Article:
It is preferable to arrange instantaneous or low-latency video/audio return or cue paths to sources. Return audio or video cue circuits of the programme may be necessary for programmes that require two-way communication between centres. It is important to consider the latency and reliability of the cue path especially when the programme has live interviews.

Due to the latency of a Digital Terrestrial or Digital Satellite off-air signal (up to 6 seconds), off-air cueing should be considered as a last resort and for contingency purposes only.

It is acceptable to use mobile telephones for communication during the line-up period but during transmission use of mobile phones should be agreed in advance and they should not be relied on as the only means of communication.

Photosensitive Epilepsy (PSE) and Live Programmes

SVT is not subject to prevent photosensitive epilepsy by regulation. However, programmes should be checked during rehearsals before transmission.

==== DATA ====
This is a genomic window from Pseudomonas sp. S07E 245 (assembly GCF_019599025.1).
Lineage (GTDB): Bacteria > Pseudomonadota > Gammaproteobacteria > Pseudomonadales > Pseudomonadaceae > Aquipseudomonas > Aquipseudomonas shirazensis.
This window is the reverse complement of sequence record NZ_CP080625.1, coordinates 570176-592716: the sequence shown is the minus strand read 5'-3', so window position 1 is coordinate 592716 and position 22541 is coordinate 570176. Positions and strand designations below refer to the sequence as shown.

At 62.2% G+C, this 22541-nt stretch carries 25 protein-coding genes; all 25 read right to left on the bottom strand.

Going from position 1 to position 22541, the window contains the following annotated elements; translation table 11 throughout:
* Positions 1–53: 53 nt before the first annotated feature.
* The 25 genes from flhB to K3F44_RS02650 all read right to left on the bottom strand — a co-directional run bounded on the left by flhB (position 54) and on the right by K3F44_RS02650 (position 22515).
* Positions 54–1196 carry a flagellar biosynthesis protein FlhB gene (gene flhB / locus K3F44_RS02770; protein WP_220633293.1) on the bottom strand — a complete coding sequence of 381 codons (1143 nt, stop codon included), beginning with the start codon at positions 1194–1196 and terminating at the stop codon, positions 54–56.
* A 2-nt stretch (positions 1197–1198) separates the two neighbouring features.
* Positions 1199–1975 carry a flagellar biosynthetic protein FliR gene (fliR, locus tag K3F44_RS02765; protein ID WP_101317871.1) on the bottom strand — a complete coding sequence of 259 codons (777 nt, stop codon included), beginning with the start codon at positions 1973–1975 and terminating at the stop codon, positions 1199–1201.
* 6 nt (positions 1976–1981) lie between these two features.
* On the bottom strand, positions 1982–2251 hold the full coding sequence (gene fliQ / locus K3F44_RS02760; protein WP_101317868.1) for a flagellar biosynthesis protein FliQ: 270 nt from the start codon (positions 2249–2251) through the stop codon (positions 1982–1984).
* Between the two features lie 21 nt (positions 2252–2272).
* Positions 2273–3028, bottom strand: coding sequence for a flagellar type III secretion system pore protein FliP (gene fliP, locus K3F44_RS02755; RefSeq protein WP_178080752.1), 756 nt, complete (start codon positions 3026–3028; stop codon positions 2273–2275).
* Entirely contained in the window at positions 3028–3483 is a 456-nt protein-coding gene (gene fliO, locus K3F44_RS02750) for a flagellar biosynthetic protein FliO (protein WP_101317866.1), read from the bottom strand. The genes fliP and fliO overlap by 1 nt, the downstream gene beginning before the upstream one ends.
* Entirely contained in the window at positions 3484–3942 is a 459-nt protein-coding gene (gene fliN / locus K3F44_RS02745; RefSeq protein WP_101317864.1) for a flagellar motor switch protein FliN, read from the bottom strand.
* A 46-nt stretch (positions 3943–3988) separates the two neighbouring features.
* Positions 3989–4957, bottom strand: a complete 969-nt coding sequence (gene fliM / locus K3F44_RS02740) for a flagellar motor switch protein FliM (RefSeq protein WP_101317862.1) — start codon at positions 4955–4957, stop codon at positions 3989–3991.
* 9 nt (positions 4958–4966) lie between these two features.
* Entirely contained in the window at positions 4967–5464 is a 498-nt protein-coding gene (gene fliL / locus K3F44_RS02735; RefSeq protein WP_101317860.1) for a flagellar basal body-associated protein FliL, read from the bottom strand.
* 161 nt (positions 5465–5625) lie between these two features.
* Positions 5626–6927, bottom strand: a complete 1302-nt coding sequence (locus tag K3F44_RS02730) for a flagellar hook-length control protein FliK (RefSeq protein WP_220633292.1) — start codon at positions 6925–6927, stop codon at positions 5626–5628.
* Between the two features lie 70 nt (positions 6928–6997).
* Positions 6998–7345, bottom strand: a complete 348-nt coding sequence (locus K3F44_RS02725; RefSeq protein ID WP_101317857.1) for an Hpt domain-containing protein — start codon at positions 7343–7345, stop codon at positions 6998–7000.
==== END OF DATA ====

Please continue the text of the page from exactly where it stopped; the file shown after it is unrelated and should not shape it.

• If the situation is not under the control of production or there is any chance a programme might cause PSE, it is the responsibility of the programme’s producer to arrange for a warning announcement or caption to be used before and during the transmission.
  • Although normally PSE warnings cannot be authorised by a programme producer, Live transmissions are the only exception. If there is any doubt, especially where stage lighting is not under the control of the production, it is better to give a verbal or caption warning

Generator Provision

Unless otherwise agreed, Production companies should ensure OB suppliers, or remote locations, have UPS/Generator provision so the live programme transmission can be maintained in the event of any loss of power at the remote location. Critical systems should always be protected by UPS and if generator power is used it should be a dual system which allows synchronous changeover. This provision should be fully tested prior to transmission to ensure the functionality is fit for purpose.